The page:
When creating a web application, the questions that have to be answered are “What will it do?” and “How well will it work?”. The answer the first question lies with the developers that are creating the application, the answer to the second question can be found through benchmark testing. Benchmark testing is the part of the software development life cycle where several teams – developers, database administrators and a solid group of QA testers combine to determine current performance and make changes to improve the application’s performance.
Goals of Benchmark Testing
There are several goals to be met when benchmark testing. The first is to ensure that the application meets the minimum specifications in terms of response time, number of concurrent users, and any other performance requirements as specified in the SLAs that are mandated. This requires an iterative process of testing, improving, and retesting until performance levels are met. The second is to retest the application after upgrades and changes are made. The third goal is to determine the breaking point of the application, to increase load and demand until it breaks. This not only marks the ‘top end’ of the application’s performance for both operations and support, it allows the developers to see how the application fails. Having an application that fails gracefully, or that can self-regulate to keep from failing provides a better experience for both users and the support team.
Benchmark testing is performed using the same software and hardware components that will run in the production network. The hallmark of this type of testing is the repeatability of the test suites. Each test run should be exactly the same to ensure apples-to-apples comparisons across test runs. There should also be no other applications running in the test bed than the one under test. Problems found should be well documented including the failure symptoms, the state of the test bed when the failure occurred (number of connections, amount of traffic being moved, what portion of the application failed), and how far into testing the suite had progressed. You want to ensure that the development team can duplicate the failure to find the fault and fix it.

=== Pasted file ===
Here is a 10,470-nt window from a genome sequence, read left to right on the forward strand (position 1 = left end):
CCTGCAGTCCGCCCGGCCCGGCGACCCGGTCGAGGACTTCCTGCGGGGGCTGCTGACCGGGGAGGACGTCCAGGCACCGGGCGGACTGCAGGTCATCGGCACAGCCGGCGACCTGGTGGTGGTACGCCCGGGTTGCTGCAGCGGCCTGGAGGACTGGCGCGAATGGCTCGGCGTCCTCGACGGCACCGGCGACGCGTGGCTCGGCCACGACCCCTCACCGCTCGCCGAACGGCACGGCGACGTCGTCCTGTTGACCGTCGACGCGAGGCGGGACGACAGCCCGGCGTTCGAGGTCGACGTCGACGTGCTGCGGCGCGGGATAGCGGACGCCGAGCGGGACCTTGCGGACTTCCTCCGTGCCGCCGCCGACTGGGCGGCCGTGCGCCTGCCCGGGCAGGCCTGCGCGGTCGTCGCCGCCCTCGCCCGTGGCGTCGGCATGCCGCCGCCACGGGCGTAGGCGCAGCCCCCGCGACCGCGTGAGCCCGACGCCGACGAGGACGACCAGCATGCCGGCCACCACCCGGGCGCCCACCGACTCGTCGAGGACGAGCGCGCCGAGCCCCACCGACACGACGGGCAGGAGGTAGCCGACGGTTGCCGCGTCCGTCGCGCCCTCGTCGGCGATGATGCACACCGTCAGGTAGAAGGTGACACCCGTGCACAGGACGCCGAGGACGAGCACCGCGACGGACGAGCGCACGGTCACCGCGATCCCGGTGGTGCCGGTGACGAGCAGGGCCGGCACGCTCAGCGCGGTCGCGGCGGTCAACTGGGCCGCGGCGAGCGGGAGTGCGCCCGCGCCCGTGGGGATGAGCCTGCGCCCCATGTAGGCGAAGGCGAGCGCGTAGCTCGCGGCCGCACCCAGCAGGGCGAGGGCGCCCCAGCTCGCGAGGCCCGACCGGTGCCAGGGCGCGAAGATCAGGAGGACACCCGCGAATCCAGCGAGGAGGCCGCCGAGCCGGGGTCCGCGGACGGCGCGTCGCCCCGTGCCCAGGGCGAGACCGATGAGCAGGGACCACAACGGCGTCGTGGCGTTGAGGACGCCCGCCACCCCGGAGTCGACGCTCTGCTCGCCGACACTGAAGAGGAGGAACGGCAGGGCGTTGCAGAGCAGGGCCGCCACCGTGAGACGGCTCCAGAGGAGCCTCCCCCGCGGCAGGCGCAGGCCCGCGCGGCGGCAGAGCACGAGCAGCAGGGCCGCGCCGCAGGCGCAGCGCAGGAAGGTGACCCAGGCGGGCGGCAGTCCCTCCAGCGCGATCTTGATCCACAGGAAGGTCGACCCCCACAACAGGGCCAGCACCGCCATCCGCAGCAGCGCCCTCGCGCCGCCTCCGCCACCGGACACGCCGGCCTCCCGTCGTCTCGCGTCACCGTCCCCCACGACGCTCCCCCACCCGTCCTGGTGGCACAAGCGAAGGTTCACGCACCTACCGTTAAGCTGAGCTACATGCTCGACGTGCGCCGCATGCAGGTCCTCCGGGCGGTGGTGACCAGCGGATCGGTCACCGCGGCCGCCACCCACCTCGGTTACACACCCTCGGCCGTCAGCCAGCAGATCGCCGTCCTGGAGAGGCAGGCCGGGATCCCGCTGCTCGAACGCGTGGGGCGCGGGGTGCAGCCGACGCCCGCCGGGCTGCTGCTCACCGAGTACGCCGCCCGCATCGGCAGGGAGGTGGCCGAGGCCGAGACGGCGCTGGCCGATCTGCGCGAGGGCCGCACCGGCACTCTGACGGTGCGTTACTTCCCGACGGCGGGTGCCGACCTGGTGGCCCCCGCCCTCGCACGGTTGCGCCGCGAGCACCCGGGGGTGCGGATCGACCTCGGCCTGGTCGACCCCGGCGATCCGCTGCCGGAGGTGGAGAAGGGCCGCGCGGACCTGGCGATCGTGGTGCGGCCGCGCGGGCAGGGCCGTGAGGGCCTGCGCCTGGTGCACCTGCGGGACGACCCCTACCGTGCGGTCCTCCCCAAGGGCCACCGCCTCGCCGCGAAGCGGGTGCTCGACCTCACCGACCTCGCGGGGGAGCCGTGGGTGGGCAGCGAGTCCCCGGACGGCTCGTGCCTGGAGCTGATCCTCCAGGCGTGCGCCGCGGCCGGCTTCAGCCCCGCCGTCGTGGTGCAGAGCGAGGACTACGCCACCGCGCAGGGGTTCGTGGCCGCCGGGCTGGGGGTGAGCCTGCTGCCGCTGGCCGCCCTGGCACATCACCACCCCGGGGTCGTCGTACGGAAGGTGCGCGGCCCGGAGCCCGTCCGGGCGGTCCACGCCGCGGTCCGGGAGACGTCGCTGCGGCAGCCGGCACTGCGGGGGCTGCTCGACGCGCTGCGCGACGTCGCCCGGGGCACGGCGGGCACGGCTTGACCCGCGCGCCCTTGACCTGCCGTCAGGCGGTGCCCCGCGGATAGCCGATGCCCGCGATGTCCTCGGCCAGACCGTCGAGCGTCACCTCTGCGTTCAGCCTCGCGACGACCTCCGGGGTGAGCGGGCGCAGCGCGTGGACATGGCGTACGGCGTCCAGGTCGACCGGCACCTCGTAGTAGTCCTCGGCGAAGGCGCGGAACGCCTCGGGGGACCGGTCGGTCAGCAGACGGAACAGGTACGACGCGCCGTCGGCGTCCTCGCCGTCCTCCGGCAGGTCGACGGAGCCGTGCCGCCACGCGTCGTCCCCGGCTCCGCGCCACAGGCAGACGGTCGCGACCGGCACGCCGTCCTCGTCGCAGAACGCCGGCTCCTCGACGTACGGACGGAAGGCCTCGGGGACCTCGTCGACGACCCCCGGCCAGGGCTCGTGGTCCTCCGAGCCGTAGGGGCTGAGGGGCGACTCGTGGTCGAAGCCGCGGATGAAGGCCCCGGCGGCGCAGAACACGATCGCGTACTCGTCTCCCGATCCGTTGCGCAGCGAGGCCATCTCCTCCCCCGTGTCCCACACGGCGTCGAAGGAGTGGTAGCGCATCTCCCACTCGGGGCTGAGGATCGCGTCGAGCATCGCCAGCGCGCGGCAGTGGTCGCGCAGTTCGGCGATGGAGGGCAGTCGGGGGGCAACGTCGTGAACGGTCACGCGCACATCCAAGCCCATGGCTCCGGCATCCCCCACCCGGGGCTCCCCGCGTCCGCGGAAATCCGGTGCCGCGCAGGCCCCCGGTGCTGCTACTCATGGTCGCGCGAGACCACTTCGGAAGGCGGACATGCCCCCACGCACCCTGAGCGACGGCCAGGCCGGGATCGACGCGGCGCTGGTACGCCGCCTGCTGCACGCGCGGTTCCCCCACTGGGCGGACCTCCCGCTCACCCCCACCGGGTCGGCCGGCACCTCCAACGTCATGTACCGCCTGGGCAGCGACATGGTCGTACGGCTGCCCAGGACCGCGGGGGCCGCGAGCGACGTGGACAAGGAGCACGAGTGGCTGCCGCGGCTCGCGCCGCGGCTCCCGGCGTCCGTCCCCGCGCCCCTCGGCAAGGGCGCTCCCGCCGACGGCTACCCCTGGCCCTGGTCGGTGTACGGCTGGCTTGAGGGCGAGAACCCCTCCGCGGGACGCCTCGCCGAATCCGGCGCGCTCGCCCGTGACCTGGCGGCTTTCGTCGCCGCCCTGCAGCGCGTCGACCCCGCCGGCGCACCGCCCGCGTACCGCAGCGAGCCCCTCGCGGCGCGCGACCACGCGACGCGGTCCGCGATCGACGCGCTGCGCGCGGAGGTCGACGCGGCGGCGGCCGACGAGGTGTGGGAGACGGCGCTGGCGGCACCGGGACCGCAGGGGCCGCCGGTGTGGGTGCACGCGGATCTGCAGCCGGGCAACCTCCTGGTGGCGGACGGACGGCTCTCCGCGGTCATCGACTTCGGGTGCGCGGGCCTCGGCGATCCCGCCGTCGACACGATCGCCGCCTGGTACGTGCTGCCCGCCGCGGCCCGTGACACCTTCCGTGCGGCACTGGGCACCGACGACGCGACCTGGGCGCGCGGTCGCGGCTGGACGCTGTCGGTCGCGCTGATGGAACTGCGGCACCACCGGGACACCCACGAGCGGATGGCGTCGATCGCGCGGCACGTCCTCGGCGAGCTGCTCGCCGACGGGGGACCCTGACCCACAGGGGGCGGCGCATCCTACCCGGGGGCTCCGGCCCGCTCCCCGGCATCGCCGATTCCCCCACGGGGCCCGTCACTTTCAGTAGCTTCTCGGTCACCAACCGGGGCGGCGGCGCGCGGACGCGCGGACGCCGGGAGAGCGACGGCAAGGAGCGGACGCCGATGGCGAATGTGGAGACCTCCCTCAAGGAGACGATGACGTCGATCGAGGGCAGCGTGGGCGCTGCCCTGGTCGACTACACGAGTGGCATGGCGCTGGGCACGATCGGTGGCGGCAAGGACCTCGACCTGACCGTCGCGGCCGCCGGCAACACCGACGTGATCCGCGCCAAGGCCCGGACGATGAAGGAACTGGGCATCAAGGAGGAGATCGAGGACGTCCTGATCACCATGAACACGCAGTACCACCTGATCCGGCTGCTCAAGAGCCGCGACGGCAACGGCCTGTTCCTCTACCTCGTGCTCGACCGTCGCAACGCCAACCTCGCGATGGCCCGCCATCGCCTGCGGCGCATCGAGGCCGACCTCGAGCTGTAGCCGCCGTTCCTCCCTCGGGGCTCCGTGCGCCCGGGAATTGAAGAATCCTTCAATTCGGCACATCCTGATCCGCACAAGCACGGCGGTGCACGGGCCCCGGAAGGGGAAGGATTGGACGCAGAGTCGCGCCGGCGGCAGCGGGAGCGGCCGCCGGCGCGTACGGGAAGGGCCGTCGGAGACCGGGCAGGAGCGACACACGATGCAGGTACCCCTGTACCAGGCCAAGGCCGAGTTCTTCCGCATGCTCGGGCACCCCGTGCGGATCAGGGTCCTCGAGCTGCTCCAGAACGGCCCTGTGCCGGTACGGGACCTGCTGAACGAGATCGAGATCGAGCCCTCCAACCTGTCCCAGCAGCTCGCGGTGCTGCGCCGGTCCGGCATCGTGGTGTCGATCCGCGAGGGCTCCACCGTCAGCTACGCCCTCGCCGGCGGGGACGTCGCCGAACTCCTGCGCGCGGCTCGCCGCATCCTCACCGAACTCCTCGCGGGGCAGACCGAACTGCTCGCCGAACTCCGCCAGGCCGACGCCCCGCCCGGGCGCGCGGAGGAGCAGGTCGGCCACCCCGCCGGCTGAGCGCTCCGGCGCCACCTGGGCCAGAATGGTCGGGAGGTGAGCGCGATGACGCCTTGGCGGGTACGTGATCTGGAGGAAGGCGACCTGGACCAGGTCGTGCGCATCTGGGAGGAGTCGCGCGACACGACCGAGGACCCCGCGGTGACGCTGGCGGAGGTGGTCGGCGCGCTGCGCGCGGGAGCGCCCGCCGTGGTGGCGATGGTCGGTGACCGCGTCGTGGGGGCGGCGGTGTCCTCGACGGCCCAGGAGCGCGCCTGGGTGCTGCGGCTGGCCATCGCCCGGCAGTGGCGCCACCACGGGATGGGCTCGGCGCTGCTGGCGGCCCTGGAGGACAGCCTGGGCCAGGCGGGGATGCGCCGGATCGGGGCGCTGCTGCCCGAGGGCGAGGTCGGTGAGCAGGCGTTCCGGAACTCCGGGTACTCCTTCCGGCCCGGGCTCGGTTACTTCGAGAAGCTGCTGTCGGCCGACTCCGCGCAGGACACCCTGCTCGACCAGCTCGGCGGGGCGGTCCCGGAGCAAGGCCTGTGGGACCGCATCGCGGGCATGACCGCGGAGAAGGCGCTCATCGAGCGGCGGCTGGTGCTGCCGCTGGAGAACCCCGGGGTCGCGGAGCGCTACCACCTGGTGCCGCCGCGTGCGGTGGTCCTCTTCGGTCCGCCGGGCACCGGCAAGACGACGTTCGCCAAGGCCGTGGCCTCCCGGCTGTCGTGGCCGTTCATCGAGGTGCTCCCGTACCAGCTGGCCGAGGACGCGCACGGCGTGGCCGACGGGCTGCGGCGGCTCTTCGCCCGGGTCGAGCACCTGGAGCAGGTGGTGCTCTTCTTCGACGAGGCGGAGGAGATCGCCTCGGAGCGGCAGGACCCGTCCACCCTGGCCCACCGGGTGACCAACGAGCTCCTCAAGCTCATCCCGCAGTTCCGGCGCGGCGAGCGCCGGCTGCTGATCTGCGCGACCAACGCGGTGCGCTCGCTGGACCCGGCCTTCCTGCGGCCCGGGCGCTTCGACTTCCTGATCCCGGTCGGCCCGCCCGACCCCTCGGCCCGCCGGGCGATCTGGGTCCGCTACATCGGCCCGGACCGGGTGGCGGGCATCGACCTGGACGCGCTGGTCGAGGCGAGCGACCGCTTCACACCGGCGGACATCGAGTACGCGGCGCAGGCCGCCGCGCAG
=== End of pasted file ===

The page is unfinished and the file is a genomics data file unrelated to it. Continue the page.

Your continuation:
Test Tools for Benchmark Testing
One key component to successful benchmark testing is the test tool. You need a tester that can mimic the types of actions that a user will be trying to do in the real world. It needs to be able to simulate any number of concurrent users from one to thousands so you can meet, and then exceed, the application’s specifications. It also needs to be able to capture the transactions, as well as the test results, so when failures are uncovered they can be traced back to their source.
The payoff at the end of benchmark testing is an application whose characteristics are well understood and that can stand up to the rigors of real-world users. You will be able to launch with confidence because you know your users will be satisfied with their experience.